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Dynojet PV3 and Power Core - Juicy Detail and Help Inside

This is a discussion on Dynojet PV3 and Power Core - Juicy Detail and Help Inside within the Grom Performance forums, part of the Honda Grom Garage category; Originally Posted by CiscoSanJose Even his GromFatherZ 125cc engine with his special detail to porting and some other trick stuff are using Aracer ECM This ...

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Thread: Dynojet PV3 and Power Core - Juicy Detail and Help Inside

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    Quote Originally Posted by CiscoSanJose View Post
    Even his GromFatherZ 125cc engine with his special detail to porting and some other trick stuff are using Aracer ECM

    This tuning platform is just his preference. He could achieve identical results on the PV3 (*potentially* better results even, given how in-depth the OEM Honda ECU can get if you really want to (end-of-injection timing, etc.)). GF has already heavily invested in learning aRacer as a platform - why would he relearn a new platform for identical results? This would be like going to someone that charges $900/hr. to tune MoTeC and asking them to write a GEMS tune. If you pay for the extra time they'll need to learn the platform, then *maybe* you'll convince them to write a rudimentary base map for you.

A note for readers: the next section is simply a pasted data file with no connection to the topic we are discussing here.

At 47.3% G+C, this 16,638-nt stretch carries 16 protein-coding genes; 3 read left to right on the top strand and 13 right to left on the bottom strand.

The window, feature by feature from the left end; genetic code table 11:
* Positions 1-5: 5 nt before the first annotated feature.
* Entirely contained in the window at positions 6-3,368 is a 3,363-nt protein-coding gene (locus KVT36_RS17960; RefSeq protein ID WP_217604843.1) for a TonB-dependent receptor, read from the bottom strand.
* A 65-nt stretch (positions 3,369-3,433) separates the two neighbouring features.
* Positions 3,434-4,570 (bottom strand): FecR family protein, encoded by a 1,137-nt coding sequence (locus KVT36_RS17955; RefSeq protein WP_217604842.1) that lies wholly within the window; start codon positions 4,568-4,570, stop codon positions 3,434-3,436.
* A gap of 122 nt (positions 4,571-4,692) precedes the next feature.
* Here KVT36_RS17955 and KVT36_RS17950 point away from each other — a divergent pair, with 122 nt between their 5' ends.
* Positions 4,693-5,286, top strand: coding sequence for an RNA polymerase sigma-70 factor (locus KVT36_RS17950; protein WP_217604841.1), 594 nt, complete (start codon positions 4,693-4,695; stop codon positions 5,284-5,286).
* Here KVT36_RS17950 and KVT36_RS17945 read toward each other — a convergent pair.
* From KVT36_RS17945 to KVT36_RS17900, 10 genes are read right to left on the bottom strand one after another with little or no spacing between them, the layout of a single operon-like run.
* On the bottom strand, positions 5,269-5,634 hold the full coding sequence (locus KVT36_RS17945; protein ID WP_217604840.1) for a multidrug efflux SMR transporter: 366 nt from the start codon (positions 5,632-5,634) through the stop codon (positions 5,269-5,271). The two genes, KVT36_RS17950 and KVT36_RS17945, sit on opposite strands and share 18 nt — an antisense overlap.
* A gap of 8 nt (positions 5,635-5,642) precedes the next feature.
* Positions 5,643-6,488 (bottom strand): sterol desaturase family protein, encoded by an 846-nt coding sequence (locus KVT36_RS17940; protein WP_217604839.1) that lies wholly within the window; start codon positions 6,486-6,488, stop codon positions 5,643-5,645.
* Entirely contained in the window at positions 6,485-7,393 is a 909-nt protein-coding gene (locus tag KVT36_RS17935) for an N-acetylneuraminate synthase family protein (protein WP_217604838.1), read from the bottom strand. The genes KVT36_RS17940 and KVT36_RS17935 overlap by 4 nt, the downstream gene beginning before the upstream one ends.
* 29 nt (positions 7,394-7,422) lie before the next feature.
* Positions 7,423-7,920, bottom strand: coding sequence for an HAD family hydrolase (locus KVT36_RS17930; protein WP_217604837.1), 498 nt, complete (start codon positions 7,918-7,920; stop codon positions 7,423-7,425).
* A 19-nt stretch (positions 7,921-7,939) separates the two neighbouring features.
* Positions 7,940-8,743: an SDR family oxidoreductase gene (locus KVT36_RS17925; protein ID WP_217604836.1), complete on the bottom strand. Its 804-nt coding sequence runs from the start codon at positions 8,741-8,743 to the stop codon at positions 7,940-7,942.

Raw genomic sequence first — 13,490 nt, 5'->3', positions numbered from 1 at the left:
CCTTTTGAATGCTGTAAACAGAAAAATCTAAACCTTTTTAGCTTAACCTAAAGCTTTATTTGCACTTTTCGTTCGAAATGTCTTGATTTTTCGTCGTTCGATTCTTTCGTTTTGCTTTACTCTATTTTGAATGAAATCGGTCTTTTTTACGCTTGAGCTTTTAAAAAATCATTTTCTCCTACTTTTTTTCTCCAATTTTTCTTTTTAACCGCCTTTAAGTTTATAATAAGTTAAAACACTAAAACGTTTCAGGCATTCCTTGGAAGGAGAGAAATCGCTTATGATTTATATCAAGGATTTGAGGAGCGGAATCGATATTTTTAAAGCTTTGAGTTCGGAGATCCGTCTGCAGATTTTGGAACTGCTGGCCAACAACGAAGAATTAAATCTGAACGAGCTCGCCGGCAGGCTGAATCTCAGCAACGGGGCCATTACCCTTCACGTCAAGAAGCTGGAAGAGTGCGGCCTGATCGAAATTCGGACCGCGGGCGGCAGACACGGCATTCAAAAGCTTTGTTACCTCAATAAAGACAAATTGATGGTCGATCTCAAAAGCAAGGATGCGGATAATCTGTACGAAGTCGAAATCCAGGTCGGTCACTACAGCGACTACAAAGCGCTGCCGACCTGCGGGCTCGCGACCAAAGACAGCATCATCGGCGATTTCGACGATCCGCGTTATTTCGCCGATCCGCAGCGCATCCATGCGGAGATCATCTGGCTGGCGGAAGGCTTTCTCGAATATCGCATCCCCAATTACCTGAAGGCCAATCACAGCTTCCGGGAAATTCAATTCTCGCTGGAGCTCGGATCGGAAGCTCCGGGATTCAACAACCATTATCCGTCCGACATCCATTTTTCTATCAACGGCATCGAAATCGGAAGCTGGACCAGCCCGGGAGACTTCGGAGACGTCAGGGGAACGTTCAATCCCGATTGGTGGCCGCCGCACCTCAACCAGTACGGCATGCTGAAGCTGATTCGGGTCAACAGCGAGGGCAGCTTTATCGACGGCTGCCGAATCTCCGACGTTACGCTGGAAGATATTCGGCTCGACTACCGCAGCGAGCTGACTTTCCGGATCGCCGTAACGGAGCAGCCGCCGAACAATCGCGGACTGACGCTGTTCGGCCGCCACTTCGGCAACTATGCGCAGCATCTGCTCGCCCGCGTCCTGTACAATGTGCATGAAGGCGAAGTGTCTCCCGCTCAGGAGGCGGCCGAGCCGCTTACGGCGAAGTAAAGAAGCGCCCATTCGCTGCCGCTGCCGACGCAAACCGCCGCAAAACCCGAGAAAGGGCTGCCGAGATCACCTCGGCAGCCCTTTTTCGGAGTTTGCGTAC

Until the PV3 was released, the aRacer was, hands-down, my top pick for tuning my Grom given my experience on other platforms. This was because there was a huge void between piggyback units and a full standalone until the PV3 came along.

    The PCV and the PV3 are entirely different animals. You are comparing late-80's through early-90's tech to OBD reflash tuning that primarily began with GM vehicles in the late-90's.